Posts Tagged ‘creative limitations’

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IMAGO FLOW: Creative Limitations – Part I

February 11, 2013

Limitations can enrich or hinder creativity. The difference is in knowing how to make them work for, not against you. The following is the first of two posts on how limitations affect creativity.

I have a love-hate relationship with limitations.  Especially when creating.

When limitations work in my favor I allow them to participate in my creative process; but when they get in my way I spurn them like a Ferrari in Detroit.

Creative flow

Creating in-the-zone allows no stopping to eat… or sleep… or run to the bathroom. Until recently I thought this singular focus was artistic eccentricity.  Turns out there is a scientific reason for neglecting food and drink during a creative frenzy that Mihaly Csikszentmihalyi (how do you pronounce that?!?) calls spontaneous flow or flow experience.1

Mr. C says the human nervous system can process, or attend to, a total of 110 bits of info per second.  That’s not very much—listening to one person talk takes 60 bits. That’s why we can’t understand two people talking at once. It’s physiologically impossible. 2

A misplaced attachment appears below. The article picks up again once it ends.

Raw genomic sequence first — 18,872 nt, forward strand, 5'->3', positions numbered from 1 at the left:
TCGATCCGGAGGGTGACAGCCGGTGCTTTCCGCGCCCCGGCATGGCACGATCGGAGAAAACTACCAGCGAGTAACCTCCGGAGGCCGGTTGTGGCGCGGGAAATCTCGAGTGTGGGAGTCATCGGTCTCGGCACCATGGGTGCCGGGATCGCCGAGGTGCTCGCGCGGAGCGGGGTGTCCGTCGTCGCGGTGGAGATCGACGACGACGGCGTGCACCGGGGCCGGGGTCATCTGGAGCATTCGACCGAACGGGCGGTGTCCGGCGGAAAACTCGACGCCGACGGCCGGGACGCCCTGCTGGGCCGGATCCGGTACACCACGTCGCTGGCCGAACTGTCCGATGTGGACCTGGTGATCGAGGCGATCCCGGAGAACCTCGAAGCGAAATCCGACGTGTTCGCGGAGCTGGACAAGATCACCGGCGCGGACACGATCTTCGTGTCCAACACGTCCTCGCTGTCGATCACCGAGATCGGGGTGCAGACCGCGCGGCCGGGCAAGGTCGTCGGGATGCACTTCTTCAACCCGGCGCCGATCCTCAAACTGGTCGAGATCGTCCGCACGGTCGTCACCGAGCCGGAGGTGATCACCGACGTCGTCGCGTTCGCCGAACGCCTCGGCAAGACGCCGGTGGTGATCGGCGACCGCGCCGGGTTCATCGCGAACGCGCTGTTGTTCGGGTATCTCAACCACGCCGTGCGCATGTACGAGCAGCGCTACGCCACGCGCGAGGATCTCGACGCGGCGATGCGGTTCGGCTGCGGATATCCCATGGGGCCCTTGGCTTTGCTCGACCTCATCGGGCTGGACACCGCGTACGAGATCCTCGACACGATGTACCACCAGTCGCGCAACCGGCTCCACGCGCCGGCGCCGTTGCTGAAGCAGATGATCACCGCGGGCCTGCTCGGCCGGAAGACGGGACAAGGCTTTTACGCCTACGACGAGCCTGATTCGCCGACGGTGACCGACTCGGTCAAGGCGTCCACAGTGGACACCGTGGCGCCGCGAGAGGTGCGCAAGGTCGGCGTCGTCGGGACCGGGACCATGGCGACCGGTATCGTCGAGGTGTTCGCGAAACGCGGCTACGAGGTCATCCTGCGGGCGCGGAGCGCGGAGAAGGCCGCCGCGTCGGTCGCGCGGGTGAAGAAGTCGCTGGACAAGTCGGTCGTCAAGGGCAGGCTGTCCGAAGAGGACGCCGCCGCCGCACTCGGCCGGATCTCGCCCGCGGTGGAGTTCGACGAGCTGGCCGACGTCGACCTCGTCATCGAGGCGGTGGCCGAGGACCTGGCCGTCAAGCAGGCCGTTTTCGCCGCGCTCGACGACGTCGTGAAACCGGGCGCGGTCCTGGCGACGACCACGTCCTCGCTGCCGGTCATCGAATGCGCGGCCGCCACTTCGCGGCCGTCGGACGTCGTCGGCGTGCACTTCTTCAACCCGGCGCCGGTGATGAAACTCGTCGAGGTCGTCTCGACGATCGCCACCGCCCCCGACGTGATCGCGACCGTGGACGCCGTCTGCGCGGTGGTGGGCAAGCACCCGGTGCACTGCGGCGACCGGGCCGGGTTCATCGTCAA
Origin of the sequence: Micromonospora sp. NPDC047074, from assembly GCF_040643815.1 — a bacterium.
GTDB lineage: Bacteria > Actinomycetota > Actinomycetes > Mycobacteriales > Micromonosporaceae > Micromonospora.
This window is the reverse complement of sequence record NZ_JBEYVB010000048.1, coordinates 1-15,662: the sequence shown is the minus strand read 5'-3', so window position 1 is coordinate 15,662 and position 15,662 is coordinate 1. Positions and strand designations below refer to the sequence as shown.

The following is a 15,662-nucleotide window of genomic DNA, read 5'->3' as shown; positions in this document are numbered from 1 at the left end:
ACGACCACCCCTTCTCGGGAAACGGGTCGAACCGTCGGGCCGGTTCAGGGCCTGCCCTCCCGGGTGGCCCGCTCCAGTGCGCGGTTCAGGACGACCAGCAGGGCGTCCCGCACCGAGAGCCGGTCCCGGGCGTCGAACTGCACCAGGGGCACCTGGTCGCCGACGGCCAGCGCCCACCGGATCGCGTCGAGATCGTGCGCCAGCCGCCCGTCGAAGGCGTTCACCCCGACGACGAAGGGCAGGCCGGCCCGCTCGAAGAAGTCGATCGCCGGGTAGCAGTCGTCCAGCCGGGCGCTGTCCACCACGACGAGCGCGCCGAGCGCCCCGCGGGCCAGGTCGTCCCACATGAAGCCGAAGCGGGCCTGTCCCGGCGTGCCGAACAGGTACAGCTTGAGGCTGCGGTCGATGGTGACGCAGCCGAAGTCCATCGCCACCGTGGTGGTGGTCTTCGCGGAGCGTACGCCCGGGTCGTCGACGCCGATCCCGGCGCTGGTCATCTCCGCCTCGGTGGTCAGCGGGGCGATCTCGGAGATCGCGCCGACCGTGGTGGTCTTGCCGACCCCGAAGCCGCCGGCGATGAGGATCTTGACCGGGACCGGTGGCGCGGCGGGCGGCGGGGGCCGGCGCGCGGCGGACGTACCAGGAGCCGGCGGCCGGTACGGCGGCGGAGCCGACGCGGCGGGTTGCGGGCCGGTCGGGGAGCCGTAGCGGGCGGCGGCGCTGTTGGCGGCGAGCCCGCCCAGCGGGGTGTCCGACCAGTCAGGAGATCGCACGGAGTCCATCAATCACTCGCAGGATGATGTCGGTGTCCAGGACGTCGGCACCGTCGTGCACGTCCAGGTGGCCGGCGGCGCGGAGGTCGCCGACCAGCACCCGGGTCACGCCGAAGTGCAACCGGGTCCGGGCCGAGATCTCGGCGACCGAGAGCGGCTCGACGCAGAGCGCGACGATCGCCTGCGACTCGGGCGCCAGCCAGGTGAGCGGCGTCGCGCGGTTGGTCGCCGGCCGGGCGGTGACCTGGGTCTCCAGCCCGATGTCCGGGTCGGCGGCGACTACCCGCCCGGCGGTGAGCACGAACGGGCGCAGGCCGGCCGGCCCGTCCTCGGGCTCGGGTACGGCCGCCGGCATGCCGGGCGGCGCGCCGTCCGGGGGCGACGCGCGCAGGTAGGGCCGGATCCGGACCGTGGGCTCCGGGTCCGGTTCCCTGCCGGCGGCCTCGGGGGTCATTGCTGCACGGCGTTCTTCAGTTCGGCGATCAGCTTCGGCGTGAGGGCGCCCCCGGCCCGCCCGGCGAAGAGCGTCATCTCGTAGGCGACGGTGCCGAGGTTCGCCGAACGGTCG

Creating in-the-zone uses all 110 bits of human brain bandwidth. So hunger, sleepiness, and even being self-aware don’t register when creativity is humming like a V-8 engine firing on all cylinders fed with high-octane petrol.

When you are really involved in this completely engaging process of creating something new… you don’t have enough attention left over to monitor how your body feels or [think about] your problems at home.  You can’t even feel that you are hungry or tired.  Your body disappears. Your identity disappears from your consciousness because you don’t have enough attention, none of us does, to do something really well that requires a lot of concentration, and at the same time, to feel that you exist. So existence is temporarily suspended. 3

No time to eat

This was true for George F. Handel, composer of MESSIAH, which includes the Hallelujah Chorus, one of the most-loved choral works of all time.  Handel began composing the oratorio August 22, 1741. Part One was finished in six days. Nine days later, Part Two was completed. Another six days and Part Three was done. Two days later – 23 days, start to finish – he finalized the orchestration. The story goes that during the composing, he rarely left his room or touched his meals, writing like a mad man—most assuredly firing at 110 bits of information per second—and therefore, unable to notice his most basic needs.